“I tried to get their twice through Kona Baridi and Kisamis but the road became so narrow and winding with the vehicle at times hanging precariously on cliffs forcing us to abort the journey and come back,” said Chebet.
The education boss is however optimistic that efforts will be made to improve infrastructure in the area, so that services can reach residents and create access to quality education.
Local leaders say the last time roads were paved in the area, was the late Prof George Saitoti was the area MP before Narok West was curved out of the larger Narok North constituency.
Businessmen at Oldepe trading Centre in Mosiro blamed the leadership of Kajiado West MP George Sunkuya and his Narok East counterparty Ken Aramat alias Kiloku for the poor state of roads in the area.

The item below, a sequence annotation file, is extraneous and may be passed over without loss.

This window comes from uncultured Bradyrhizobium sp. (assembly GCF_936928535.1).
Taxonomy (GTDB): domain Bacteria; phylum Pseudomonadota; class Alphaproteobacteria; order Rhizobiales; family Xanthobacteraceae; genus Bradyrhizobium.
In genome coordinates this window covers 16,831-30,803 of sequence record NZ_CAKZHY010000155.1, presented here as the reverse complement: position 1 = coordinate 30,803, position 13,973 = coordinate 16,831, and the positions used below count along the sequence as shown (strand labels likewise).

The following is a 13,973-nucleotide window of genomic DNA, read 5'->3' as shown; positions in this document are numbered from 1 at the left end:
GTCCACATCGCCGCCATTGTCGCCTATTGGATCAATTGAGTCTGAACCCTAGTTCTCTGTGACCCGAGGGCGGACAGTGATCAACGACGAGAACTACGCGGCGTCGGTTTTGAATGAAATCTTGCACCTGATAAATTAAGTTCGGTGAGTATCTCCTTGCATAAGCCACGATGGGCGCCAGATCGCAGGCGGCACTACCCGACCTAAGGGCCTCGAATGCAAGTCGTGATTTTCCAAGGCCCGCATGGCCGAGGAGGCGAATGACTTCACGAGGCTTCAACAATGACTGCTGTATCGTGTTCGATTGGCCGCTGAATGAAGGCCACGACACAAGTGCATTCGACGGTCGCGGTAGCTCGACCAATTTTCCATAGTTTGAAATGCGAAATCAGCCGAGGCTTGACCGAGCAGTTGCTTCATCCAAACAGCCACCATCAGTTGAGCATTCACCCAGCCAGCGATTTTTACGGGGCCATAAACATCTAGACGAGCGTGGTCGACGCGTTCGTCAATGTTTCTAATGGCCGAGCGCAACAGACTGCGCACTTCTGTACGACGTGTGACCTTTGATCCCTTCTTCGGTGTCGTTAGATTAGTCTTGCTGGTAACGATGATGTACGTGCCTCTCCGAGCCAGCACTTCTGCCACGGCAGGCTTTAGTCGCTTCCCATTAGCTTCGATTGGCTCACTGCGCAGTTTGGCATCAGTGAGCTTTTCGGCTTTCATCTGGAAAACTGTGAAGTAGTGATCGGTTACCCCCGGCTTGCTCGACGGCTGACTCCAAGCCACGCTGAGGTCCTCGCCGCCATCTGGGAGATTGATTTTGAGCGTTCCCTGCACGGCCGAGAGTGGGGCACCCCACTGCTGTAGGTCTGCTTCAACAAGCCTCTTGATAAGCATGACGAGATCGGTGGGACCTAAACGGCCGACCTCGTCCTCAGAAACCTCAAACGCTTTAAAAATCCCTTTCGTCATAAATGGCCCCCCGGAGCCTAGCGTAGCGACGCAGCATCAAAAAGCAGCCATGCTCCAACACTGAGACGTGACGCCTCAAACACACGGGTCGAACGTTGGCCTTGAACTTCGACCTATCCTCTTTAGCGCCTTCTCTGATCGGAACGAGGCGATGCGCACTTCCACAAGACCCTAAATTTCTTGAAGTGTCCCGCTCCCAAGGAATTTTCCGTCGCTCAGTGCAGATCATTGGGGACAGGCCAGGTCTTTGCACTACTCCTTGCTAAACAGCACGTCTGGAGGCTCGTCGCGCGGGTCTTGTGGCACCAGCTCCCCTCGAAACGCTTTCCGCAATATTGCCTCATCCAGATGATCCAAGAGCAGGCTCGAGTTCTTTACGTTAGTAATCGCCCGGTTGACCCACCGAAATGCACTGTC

“We don’t have water for children in schools, although NGOs have constructed storage tanks for harvesting when it rains but children use dirty water from pans during drought,” said by Daniel Koikai.
Responding to the criticism, the area CDF office however said they have spent money putting up administration blocks at Kibiko, Inkilorit and Inyonyoriprimary schools and classrooms at Naromoru, Olpirikata, Sanareand Olteyani Primary Schools.
Other CDF projects cited includeconstruction of pit latrines at Elangata-wuas, a chain link at IndupaPrimary school grounds, construction of teacher’s quarters at Komiya and an administration blockNewakase.
The County Director of Education also said despite the difficulties, Kajiado County has been performing very well in national examinations.
Critics however, said top schools are mostly private academies based inRongai, Kitengela, Isinya, Kiserian, Kajiado and Ngong, allNairobi satellite towns where parents pay a lot of money for fees that poor rural Maasai cannot afford.
The rural nomadic parents will continue depending on relief food to keep their children in schools, because they don’t have electricity, water and other basic needs intheir circular or loaf-shaped houses that are made by women.
Unfortunately, some young children in the villages continue dropping out of school to herd and protect their parents in the fields and at night from wild animals.